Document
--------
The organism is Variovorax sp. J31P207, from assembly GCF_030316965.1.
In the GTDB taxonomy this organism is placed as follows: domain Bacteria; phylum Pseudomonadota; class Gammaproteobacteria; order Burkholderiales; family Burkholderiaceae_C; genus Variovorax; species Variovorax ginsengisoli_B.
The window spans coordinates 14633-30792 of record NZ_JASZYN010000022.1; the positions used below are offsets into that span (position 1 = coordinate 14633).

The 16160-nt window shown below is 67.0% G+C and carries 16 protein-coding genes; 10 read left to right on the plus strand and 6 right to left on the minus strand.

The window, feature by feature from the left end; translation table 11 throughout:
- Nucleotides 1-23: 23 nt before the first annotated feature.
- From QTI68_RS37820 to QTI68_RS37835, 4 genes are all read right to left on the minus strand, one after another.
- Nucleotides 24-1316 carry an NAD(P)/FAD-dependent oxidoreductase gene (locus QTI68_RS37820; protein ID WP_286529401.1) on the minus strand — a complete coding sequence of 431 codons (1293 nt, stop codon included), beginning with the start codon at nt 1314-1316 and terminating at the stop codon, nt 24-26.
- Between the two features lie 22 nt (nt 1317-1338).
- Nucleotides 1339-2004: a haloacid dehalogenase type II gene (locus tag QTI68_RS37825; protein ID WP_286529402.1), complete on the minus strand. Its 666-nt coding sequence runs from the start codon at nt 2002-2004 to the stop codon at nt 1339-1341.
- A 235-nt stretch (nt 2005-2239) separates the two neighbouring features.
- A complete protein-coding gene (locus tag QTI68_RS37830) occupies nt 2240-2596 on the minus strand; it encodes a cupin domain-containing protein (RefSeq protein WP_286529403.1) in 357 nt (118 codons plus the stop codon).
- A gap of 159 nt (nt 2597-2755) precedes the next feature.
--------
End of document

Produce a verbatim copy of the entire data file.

The organism is Variovorax sp. J31P207, from assembly GCF_030316965.1.
In the GTDB taxonomy this organism is placed as follows: domain Bacteria; phylum Pseudomonadota; class Gammaproteobacteria; order Burkholderiales; family Burkholderiaceae_C; genus Variovorax; species Variovorax ginsengisoli_B.
The window spans coordinates 14633-30792 of record NZ_JASZYN010000022.1; the positions used below are offsets into that span (position 1 = coordinate 14633).

The 16160-nt window shown below is 67.0% G+C and carries 16 protein-coding genes; 10 read left to right on the plus strand and 6 right to left on the minus strand.

The window, feature by feature from the left end; translation table 11 throughout:
- Nucleotides 1-23: 23 nt before the first annotated feature.
- From QTI68_RS37820 to QTI68_RS37835, 4 genes are all read right to left on the minus strand, one after another.
- Nucleotides 24-1316 carry an NAD(P)/FAD-dependent oxidoreductase gene (locus QTI68_RS37820; protein ID WP_286529401.1) on the minus strand — a complete coding sequence of 431 codons (1293 nt, stop codon included), beginning with the start codon at nt 1314-1316 and terminating at the stop codon, nt 24-26.
- Between the two features lie 22 nt (nt 1317-1338).
- Nucleotides 1339-2004: a haloacid dehalogenase type II gene (locus tag QTI68_RS37825; protein ID WP_286529402.1), complete on the minus strand. Its 666-nt coding sequence runs from the start codon at nt 2002-2004 to the stop codon at nt 1339-1341.
- A 235-nt stretch (nt 2005-2239) separates the two neighbouring features.
- A complete protein-coding gene (locus tag QTI68_RS37830) occupies nt 2240-2596 on the minus strand; it encodes a cupin domain-containing protein (RefSeq protein WP_286529403.1) in 357 nt (118 codons plus the stop codon).
- A gap of 159 nt (nt 2597-2755) precedes the next feature.